Young girl looking at her mobile phone.

It’s something that parents have told their children for generations: “You’ll ruin your eyesight!” For Baby Boomers, it was sitting too close to the TV. For Gen Xers, it was portable video game consoles. And for modern kids, it’s their smartphones and tablets. But what’s the real science? Is there a point of concern? And can parental control apps spare kids eye injury as well as the darker side of the internet?

Closeup of person sitting at a table using their cell phone.

One of the downsides of the rapid changes in technology we’ve seen is that it creates new complications to some very old problems. Even before the internet, explaining the differences between physical and emotional intimacy, or addressing the differences between porn and reality were problems parents struggled with. Now, parents have the internet, sexting, and social media built on sharing sexual content to deal with, and parental control software and smartphone addiction is only one part of what’s an important conversation. So, what’s changed, and how can you deal with it?

Young teenage girl looking at her smartphone with a surprised expression.

As long as there have been smartphones, there have been claims that they’re dangerous. Sometimes, this danger is real and concrete. For example, there’s a reason police officers pull you over if you have your phone in your ear while you’re driving. Other times, dangers can be psychological. And sometimes, claims of smartphone danger can be vague yet frightening, like claims that “radiation” from your cell phone can cause cancer. Are our phones a radioactive risk to our kids? No, probably not. But it’s worth knowing why these claims are being made, and lessons we can learn.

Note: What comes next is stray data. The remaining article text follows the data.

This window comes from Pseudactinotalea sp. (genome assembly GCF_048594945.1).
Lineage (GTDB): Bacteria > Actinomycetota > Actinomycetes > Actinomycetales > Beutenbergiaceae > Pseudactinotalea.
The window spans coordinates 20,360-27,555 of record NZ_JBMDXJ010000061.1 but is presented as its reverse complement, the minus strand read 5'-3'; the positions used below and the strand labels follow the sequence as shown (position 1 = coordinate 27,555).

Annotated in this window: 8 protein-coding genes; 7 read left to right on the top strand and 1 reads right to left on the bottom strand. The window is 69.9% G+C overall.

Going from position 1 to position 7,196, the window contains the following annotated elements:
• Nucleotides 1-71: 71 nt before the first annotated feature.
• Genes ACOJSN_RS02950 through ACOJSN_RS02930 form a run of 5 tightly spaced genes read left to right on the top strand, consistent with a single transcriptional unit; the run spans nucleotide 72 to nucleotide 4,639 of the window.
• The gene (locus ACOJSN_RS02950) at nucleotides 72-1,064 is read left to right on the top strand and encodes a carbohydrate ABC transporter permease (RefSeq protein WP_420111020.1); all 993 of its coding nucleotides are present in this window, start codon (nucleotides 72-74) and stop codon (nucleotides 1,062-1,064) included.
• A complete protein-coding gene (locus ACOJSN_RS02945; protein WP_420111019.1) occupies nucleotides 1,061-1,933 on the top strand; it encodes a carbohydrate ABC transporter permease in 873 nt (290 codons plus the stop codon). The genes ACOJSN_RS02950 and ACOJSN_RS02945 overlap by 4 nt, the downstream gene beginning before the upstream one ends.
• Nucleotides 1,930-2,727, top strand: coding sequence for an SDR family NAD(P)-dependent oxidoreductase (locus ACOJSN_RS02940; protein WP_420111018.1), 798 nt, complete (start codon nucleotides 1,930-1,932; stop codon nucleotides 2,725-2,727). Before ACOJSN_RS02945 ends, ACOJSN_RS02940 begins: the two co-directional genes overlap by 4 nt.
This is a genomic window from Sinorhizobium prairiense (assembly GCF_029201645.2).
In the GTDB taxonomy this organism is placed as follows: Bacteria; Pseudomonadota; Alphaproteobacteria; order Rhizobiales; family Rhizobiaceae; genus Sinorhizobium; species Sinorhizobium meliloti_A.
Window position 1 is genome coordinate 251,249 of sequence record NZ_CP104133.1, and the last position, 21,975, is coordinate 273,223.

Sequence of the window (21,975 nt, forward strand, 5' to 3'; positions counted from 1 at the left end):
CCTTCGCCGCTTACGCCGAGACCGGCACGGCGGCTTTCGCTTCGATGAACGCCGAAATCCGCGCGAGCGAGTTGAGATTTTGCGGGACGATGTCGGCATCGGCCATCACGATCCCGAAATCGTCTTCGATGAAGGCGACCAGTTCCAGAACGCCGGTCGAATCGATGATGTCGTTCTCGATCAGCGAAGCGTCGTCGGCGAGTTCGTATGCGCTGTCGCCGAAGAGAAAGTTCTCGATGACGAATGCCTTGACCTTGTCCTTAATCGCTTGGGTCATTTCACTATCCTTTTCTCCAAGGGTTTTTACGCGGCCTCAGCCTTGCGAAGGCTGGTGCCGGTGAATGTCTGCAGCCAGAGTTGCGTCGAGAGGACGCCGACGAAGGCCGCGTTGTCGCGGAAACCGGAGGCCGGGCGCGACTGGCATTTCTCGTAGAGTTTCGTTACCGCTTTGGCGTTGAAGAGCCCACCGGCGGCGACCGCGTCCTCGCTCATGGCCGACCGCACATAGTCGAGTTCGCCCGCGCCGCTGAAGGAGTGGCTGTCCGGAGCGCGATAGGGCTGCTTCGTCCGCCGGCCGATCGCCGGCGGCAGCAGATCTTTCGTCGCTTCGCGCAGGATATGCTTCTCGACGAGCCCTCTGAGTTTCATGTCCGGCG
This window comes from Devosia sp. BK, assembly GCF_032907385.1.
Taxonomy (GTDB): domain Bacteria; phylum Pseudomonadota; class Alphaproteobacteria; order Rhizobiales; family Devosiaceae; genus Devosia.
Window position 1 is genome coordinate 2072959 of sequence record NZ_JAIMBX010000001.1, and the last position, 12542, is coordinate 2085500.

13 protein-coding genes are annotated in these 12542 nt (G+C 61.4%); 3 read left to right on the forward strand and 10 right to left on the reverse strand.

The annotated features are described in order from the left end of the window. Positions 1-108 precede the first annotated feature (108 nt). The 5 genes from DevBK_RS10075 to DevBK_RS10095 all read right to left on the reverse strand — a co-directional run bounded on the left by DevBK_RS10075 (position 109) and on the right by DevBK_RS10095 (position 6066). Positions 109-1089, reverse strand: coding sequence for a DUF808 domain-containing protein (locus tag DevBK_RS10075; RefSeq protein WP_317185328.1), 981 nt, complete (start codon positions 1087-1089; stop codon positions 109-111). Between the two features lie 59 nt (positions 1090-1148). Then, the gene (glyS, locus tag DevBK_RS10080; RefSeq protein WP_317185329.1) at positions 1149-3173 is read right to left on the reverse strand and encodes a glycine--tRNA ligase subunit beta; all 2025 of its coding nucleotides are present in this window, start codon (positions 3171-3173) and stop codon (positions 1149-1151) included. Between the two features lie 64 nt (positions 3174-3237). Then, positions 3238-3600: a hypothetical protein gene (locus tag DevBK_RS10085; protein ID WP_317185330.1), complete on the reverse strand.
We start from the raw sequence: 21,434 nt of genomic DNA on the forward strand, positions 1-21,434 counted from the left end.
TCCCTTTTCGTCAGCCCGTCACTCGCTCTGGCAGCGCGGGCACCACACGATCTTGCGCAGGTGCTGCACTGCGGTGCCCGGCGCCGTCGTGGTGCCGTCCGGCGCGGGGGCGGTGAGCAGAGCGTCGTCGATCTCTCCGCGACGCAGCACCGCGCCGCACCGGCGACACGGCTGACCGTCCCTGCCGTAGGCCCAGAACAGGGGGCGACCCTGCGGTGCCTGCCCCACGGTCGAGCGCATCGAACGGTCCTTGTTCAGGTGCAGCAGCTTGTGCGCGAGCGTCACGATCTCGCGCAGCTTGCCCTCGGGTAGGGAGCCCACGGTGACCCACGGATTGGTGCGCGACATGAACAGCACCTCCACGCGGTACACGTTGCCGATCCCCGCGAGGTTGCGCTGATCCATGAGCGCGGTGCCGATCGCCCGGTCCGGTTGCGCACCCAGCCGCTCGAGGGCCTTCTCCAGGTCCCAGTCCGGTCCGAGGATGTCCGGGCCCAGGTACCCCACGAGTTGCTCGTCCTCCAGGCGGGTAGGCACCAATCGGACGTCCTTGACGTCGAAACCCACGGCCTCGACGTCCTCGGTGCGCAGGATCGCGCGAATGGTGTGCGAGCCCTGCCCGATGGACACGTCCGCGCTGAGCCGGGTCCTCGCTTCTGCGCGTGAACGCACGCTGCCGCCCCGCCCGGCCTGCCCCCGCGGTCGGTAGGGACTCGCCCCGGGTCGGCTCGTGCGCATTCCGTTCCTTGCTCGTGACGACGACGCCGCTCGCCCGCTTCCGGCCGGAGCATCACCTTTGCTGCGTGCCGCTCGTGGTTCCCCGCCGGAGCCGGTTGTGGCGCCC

Person lying down using their mobile app.

The Pew Research Center is a non-partisan think tank that takes a hard look at, among other things, the media and how we interact with it. Its latest study on this topic focused on teens, and it has a collection of insights parents should pay attention to.

Two teenage girls using their phones.

“Do as I say, not as I do,” has long been a point of contention between parents and their children. But there’s nowhere it’s more vividly drawn than when it comes to phone usage, which even schools have stopped trying to totally control. Parents are concerned about their kids’ phone use, and can use parental control software to limit calls, stop apps, or even lock the phone except for emergency calls during certain times of day. But what should parents do when their kids point out they’ve banned phones at the table, but they “just have to take this call?”

Young teenage girl sitting in a grey chair with a mobile phone.

It’s no secret that teens and tweens have plenty of buying power. Even before they’re old enough to have a job, kids are good at convincing their parents to buy the latest fashions or the newest gadgets. It’s understandable that brands want to find ways to advertise to this valuable demographic. And as television and print media become less popular, more and more advertisers are looking for ways to market to tweens and teens through the device that they use the most: their smartphones.

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